Humanity is now facing an ever-increasing threat of unpredictable and extreme weather, climate scientists warn.
While global warming is creating more powerful storms and record-breaking, drought-driven wildfires, it would be a mistake to view these events as the “new normal,” they say. The planet has not reached a new climate stability, so the years ahead could be quite a lot worse.
“‘New normal’ implies that we reach some new sort of equilibrium and that's where things stay, whereas what we're looking at is an ever-shifting baseline,” says Penn State professor and atmospheric scientist Michael Mann.
“If we continue to emit these warming greenhouse gases into the atmosphere, then the heat waves will become more frequent and more intense, [along with] droughts, wildfires and floods,” he continues. “We are seeing a taste of what's in store and there's no question in my mind that, in the unprecedented extreme weather that we've seen over the past year, we can see the fingerprint of human influence on our climate.”
Scientists have long predicted the type of events that occurred in 2017. A warming Earth and warming oceans would supply more energy to intensify hurricanes and killer storms; more moisture in the atmosphere would increase the amount of heavy rainfall leading to Harvey- and Irma-like floods; and, while it seems paradoxical, as the rainfall events become more intense, they would be fewer and farther between, creating more widespread drought.
“The impacts of climate change are no longer subtle,” Mann says. “We are seeing them play out now in the form of these unprecedented events.”
So, even while EPA Administrator Scott Pruitt personally oversees the scrubbing of the term “climate change” from federal government websites, states, cities, towns and municipalities are planning for climate change’s costs and consequences. And taxpayers are paying the tab: $306 billion in 2017 alone — and that number is expected to increase.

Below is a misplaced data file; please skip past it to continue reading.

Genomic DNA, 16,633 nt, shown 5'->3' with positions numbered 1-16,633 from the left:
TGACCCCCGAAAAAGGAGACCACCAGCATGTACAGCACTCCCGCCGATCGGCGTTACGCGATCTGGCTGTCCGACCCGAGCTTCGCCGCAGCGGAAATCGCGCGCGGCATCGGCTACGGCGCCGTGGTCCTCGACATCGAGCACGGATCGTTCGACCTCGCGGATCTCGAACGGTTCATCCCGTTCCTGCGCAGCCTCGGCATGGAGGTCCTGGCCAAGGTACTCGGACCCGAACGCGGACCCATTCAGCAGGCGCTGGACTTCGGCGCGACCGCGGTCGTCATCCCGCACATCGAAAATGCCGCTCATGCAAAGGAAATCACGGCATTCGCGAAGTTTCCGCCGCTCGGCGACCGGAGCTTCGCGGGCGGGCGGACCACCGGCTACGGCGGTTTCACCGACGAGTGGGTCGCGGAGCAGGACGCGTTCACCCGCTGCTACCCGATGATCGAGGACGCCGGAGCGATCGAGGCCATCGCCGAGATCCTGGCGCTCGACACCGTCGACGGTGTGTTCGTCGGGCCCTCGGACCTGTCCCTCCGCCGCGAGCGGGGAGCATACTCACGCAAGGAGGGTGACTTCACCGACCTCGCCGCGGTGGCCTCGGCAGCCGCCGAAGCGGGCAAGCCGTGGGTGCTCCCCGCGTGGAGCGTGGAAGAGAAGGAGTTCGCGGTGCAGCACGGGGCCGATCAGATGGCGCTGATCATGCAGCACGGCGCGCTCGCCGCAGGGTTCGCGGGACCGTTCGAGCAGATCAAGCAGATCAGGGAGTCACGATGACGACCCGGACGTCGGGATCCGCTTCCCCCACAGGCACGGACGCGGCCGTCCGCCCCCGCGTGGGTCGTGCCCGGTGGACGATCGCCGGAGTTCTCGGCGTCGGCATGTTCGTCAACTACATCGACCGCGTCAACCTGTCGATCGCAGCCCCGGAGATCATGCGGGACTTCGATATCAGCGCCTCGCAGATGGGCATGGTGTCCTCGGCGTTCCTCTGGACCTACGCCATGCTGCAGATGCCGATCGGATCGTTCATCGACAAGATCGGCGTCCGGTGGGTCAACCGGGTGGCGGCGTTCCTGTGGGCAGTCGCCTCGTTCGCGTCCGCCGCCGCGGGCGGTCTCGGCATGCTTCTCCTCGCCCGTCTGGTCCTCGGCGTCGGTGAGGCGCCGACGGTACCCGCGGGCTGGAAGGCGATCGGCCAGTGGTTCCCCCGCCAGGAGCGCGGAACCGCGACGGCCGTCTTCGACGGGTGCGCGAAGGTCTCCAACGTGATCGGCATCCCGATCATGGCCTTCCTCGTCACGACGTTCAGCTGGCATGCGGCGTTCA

“If you talk to the leading economists who study climate change mitigation, they will tell you that the cost of inaction is already far greater than the cost of action — which is to say, doing something about the problem, imposing a price on carbon emissions, is a much cheaper option than the option of not doing anything and experiencing more of these devastating $300 billion or greater annual tolls from climate change,” Mann says.
The Trump administration’s actions, through the EPA and the Departments of the Interior and Energy, increase the risk of incurring even higher costs, in lives and money, from the effects of extreme weather, Mann believes.
“Right now, here in the United States, we don't have the support at the executive level that we'd like to see for climate action,” Mann says. “The risks are clear. They're not subtle anymore. We're seeing them play out. [The] extreme weather and climate-related damage this last year … had the fingerprint of human impact on climate. It doesn't stop there. If we continue not to act, then the damages accrue.”
“Pretty soon, we commit to the melting of much of the Greenland ice sheet and the West Antarctic Ice Sheet,” he continues, “and sea level rise, that thus far had been limited to less than a foot, starts to become measured in feet and then pretty soon in meters and yards.”
“So, there isn't a new normal,” he concludes. “Things get continually worse if we go down this highway. What we need to do is to take the earliest exit ramp that we can in the form of decreasing our emissions and transitioning from fossil fuels to renewable energy.”
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